- Test subjects lie. Maybe they don't intent don't intend to, but it's human nature. In any study that requires people to report on their own diets there's going to be an impetus to report things just a little healthier than they really were. (I mean, who's really going to own up to eating a whole box of Ding Dongs for dinner?) The errors are magnified when, as in many studies, people have to report on their dietary patterns in the past. Of course, this exaggeration is always going to make the results of "healthy" food choices seem a little less healthy.
- There aren't enough "vegetarians." It's especially difficult to do studies of vegetarians, because there often aren't enough of us to be a good sample. More importantly, we all know that people lie about their vegetarianism. (A recent Time Magazine poll found that 37% of the people calling themselves "vegetarian" had eaten red meat in the last 24 hours!) Finally, there are huge variations in vegetarian diets, and studies may not compensate for that. They may lump the raw foods folks in with the people who live on Ding Dongs. Again, the result of this is going to make "vegetarians" seem a lot more like everyone else, and a "vegetarian" diet seem a lot less healthy.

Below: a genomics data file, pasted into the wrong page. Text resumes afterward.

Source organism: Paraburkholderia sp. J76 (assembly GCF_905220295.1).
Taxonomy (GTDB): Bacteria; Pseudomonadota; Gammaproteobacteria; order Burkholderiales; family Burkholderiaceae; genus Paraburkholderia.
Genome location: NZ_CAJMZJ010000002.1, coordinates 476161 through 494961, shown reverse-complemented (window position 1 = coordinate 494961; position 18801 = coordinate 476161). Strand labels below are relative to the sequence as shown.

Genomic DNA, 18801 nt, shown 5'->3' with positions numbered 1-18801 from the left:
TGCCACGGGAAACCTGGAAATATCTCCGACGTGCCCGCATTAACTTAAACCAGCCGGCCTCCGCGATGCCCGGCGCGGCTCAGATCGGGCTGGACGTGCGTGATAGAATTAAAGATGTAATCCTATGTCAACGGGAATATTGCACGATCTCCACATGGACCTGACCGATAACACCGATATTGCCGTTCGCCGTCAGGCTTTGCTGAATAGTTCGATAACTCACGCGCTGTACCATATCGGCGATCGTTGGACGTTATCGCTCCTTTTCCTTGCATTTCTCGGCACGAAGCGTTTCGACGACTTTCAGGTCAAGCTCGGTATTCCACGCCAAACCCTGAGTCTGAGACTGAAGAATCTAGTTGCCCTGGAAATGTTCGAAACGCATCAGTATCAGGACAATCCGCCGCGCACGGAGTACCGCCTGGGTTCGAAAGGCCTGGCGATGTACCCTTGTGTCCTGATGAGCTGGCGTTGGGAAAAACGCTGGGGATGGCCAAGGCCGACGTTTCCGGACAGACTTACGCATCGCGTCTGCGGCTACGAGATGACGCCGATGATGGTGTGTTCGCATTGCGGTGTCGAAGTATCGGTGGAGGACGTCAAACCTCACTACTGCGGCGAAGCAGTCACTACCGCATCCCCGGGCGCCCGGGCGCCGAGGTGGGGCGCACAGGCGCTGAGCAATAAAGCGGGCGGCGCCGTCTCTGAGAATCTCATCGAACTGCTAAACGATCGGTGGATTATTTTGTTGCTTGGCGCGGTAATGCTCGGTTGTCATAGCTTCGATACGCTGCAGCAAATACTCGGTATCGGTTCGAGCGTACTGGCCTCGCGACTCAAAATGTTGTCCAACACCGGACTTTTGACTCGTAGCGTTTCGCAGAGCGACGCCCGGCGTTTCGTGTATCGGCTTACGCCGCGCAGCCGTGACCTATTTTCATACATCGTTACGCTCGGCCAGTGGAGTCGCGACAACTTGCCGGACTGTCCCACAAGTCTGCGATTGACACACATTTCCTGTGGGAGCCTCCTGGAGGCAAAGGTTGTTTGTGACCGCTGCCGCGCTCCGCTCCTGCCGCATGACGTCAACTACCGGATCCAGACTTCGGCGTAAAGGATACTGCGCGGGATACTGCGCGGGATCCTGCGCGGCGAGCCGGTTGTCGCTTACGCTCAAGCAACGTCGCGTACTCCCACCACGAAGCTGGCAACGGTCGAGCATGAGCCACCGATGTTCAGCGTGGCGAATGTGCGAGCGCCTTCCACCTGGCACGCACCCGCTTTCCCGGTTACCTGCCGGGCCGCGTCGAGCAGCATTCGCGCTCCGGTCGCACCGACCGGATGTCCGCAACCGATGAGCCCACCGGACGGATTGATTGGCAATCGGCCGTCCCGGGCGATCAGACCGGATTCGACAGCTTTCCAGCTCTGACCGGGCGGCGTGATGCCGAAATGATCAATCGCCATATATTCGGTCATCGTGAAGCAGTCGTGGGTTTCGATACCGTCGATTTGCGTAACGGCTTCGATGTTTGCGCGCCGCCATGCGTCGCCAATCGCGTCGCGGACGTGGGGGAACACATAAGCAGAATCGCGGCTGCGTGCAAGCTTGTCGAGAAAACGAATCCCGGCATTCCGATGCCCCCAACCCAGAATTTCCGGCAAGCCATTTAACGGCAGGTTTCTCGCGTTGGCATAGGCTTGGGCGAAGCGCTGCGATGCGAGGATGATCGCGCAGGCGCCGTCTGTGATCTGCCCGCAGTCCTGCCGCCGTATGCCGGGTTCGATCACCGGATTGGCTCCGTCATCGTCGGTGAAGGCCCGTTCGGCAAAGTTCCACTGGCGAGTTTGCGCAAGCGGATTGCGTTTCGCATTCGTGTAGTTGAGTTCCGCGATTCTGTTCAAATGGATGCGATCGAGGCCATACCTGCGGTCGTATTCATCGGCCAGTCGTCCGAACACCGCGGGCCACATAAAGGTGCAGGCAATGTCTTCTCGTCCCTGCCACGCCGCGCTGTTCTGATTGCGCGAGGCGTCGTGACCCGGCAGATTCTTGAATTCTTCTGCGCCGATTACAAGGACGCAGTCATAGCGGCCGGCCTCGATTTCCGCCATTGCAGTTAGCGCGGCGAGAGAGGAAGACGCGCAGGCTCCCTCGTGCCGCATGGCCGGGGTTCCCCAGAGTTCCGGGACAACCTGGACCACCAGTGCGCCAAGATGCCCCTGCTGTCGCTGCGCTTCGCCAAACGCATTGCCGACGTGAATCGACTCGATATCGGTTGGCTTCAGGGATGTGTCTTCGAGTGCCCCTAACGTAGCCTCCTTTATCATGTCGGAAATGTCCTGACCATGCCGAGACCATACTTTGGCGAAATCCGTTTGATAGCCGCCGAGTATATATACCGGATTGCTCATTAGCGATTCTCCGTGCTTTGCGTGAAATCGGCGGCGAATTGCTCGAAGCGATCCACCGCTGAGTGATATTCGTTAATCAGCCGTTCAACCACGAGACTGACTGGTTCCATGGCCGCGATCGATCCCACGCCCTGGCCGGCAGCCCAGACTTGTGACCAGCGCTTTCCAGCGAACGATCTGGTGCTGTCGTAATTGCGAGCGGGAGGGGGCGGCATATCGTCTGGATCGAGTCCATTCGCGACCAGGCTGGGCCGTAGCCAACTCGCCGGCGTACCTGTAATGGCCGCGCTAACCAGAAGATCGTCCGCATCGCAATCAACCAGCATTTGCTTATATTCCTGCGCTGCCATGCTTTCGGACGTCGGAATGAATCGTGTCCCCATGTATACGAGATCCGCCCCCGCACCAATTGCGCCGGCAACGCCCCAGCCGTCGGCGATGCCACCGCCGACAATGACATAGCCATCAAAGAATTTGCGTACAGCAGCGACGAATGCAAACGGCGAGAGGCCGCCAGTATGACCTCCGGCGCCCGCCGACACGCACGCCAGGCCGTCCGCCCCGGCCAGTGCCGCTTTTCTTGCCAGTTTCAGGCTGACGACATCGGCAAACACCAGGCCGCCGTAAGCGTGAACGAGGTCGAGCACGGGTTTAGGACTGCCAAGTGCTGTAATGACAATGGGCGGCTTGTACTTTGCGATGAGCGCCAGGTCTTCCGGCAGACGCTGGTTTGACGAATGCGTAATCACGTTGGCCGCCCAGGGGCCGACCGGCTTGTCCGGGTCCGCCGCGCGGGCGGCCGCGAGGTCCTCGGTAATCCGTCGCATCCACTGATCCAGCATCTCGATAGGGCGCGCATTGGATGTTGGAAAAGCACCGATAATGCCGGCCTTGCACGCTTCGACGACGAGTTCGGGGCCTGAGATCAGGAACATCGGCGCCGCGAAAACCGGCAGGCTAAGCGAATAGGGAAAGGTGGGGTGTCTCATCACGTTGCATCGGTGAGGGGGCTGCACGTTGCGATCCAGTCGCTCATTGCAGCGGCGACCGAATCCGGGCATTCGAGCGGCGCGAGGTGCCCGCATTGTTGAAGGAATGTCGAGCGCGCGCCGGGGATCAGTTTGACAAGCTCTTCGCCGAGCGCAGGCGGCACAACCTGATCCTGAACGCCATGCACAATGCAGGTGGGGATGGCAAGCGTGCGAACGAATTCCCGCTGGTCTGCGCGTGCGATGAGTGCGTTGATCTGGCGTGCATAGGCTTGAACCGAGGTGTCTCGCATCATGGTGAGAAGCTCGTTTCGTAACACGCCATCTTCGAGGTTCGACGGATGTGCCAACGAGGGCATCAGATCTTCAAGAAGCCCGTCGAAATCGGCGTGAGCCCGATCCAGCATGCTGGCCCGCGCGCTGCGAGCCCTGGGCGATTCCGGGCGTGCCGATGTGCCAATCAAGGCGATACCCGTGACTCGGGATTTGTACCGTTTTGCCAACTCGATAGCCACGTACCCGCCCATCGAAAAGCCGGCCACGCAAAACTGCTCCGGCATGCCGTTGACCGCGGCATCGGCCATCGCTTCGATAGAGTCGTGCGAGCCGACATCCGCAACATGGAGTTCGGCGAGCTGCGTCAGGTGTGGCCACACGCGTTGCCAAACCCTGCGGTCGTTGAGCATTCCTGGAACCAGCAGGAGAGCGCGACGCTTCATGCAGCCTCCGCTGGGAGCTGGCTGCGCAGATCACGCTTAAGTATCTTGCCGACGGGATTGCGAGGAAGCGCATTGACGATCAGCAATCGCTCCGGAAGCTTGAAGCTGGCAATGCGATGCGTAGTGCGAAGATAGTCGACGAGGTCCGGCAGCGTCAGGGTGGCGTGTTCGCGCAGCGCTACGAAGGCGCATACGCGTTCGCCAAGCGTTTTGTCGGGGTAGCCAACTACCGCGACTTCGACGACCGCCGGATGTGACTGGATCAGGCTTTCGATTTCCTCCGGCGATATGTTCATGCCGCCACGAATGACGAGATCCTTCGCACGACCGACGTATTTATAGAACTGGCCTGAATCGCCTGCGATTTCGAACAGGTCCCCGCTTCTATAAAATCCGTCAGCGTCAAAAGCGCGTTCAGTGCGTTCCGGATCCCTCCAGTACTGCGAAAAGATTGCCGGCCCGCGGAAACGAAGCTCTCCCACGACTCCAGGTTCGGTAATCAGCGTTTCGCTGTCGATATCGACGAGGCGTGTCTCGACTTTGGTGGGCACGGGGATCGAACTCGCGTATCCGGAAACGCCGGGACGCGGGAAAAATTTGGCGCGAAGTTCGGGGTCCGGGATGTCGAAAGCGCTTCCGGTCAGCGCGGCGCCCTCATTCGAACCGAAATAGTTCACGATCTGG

- There aren't any vegans. Vegans are so few in number and so misunderstood, that it is going to be a rare study indeed that will properly analyze and/or give meaningful results that apply to this group. Because of the problems cited above, results for "vegetarians" may be totally inapplicable.
- Since practically everyone eats meat, dietary studies often suffer from the "lesser of the evils" syndrome. For example, we've all seen lots of studies that cite the benefits of eating fishes. But if the "control" group is made up of folks who eat other kinds of flesh foods, it's hard to draw absolute conclusions. Sure, fish-eaters may be healthier than hamburger-eaters, but if fish-eaters were compared to vegetarians, the results might look entirely different.
Another recent example was a study that found that, among overweight and obese adults, those who ate massive amounts of dairy products were less likely to develop insulin resistance syndrome. The conclusion, widely reported in the media, was that 5 servings a day of dairy products protects us. But how did the people who ate less dairy make up those calories? Almost certainly by eating more meat. (I doubt that any vegetarians were in their sample group.) Could the conclusion of the study just as easily have been "avoid meat at all costs—even if you have to eat lots of dairy?"